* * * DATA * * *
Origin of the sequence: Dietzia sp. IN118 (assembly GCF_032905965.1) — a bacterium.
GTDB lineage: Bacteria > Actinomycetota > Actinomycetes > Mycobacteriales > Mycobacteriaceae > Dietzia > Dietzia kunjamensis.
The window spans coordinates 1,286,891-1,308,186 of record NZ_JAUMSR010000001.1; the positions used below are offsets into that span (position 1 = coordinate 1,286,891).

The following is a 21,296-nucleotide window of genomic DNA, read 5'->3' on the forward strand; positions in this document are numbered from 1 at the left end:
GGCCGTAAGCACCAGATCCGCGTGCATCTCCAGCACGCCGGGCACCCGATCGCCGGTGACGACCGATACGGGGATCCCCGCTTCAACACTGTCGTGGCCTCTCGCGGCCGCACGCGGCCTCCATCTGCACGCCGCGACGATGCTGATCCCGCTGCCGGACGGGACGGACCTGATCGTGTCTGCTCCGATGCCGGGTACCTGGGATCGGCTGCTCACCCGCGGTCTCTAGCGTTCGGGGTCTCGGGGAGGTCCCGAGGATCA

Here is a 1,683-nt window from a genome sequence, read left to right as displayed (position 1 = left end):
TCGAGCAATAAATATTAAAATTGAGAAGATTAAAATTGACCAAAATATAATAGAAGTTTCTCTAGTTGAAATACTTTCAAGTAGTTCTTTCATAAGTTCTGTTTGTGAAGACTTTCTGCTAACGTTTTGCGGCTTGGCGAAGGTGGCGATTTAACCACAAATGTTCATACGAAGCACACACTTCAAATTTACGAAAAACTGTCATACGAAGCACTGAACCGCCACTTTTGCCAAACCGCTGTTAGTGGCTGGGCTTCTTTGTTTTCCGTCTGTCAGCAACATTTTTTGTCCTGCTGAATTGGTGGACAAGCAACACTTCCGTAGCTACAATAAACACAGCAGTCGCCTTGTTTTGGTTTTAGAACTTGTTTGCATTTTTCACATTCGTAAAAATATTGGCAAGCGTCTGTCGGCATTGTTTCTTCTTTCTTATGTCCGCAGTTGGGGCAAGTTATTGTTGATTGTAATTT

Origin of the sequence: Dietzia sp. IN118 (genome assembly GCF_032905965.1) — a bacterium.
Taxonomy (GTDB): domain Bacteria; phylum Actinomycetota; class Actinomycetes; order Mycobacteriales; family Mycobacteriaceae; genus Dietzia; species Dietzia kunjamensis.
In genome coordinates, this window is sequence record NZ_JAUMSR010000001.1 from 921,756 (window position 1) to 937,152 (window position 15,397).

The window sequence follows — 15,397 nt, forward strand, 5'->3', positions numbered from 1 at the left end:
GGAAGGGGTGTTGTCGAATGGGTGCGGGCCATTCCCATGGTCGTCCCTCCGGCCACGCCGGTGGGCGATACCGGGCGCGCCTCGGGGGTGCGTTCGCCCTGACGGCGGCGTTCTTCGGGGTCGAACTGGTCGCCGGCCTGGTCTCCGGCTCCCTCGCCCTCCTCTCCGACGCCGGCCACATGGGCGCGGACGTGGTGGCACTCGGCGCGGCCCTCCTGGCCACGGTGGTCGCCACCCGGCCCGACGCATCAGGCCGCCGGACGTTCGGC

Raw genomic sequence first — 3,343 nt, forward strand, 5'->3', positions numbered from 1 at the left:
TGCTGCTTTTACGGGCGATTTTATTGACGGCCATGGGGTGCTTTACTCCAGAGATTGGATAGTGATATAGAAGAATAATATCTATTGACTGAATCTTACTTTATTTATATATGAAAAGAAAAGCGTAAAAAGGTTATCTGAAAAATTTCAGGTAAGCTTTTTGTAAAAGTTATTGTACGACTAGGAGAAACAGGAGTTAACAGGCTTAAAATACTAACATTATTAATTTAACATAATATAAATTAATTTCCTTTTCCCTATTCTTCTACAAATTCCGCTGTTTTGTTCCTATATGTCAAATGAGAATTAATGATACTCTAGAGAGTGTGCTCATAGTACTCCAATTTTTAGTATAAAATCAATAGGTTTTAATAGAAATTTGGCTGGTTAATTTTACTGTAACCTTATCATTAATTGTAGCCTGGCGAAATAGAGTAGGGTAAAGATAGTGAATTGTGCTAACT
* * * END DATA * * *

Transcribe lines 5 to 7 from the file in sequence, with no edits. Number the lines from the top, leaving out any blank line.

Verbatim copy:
GGCCGTAAGCACCAGATCCGCGTGCATCTCCAGCACGCCGGGCACCCGATCGCCGGTGACGACCGATACGGGGATCCCCGCTTCAACACTGTCGTGGCCTCTCGCGGCCGCACGCGGCCTCCATCTGCACGCCGCGACGATGCTGATCCCGCTGCCGGACGGGACGGACCTGATCGTGTCTGCTCCGATGCCGGGTACCTGGGATCGGCTGCTCACCCGCGGTCTCTAGCGTTCGGGGTCTCGGGGAGGTCCCGAGGATCA

Here is a 1,683-nt window from a genome sequence, read left to right as displayed (position 1 = left end):
TCGAGCAATAAATATTAAAATTGAGAAGATTAAAATTGACCAAAATATAATAGAAGTTTCTCTAGTTGAAATACTTTCAAGTAGTTCTTTCATAAGTTCTGTTTGTGAAGACTTTCTGCTAACGTTTTGCGGCTTGGCGAAGGTGGCGATTTAACCACAAATGTTCATACGAAGCACACACTTCAAATTTACGAAAAACTGTCATACGAAGCACTGAACCGCCACTTTTGCCAAACCGCTGTTAGTGGCTGGGCTTCTTTGTTTTCCGTCTGTCAGCAACATTTTTTGTCCTGCTGAATTGGTGGACAAGCAACACTTCCGTAGCTACAATAAACACAGCAGTCGCCTTGTTTTGGTTTTAGAACTTGTTTGCATTTTTCACATTCGTAAAAATATTGGCAAGCGTCTGTCGGCATTGTTTCTTCTTTCTTATGTCCGCAGTTGGGGCAAGTTATTGTTGATTGTAATTT